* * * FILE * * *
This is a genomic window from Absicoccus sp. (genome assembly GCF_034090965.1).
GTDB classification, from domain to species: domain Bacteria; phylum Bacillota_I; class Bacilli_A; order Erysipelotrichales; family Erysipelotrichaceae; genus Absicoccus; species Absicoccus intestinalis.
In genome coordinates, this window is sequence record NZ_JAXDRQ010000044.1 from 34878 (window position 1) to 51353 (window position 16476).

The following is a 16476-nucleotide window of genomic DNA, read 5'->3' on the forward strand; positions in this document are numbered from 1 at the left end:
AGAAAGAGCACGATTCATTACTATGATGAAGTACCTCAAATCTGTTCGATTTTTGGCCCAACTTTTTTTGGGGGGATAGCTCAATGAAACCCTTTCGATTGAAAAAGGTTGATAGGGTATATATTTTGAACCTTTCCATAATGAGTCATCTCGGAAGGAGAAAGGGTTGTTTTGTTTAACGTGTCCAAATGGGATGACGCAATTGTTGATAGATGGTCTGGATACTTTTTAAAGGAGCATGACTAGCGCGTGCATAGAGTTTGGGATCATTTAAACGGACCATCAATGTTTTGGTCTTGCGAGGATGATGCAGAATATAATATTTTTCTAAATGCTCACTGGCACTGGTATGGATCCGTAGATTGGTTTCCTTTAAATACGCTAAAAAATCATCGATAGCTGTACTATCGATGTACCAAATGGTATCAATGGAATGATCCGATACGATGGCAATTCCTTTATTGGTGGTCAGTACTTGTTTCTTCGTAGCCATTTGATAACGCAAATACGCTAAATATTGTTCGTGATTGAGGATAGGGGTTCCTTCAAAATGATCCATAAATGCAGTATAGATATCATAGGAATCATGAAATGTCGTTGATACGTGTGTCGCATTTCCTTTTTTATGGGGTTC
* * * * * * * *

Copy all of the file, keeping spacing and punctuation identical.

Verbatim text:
This is a genomic window from Absicoccus sp. (genome assembly GCF_034090965.1).
GTDB classification, from domain to species: domain Bacteria; phylum Bacillota_I; class Bacilli_A; order Erysipelotrichales; family Erysipelotrichaceae; genus Absicoccus; species Absicoccus intestinalis.
In genome coordinates, this window is sequence record NZ_JAXDRQ010000044.1 from 34878 (window position 1) to 51353 (window position 16476).

The following is a 16476-nucleotide window of genomic DNA, read 5'->3' on the forward strand; positions in this document are numbered from 1 at the left end:
AGAAAGAGCACGATTCATTACTATGATGAAGTACCTCAAATCTGTTCGATTTTTGGCCCAACTTTTTTTGGGGGGATAGCTCAATGAAACCCTTTCGATTGAAAAAGGTTGATAGGGTATATATTTTGAACCTTTCCATAATGAGTCATCTCGGAAGGAGAAAGGGTTGTTTTGTTTAACGTGTCCAAATGGGATGACGCAATTGTTGATAGATGGTCTGGATACTTTTTAAAGGAGCATGACTAGCGCGTGCATAGAGTTTGGGATCATTTAAACGGACCATCAATGTTTTGGTCTTGCGAGGATGATGCAGAATATAATATTTTTCTAAATGCTCACTGGCACTGGTATGGATCCGTAGATTGGTTTCCTTTAAATACGCTAAAAAATCATCGATAGCTGTACTATCGATGTACCAAATGGTATCAATGGAATGATCCGATACGATGGCAATTCCTTTATTGGTGGTCAGTACTTGTTTCTTCGTAGCCATTTGATAACGCAAATACGCTAAATATTGTTCGTGATTGAGGATAGGGGTTCCTTCAAAATGATCCATAAATGCAGTATAGATATCATAGGAATCATGAAATGTCGTTGATACGTGTGTCGCATTTCCTTTTTTATGGGGTTC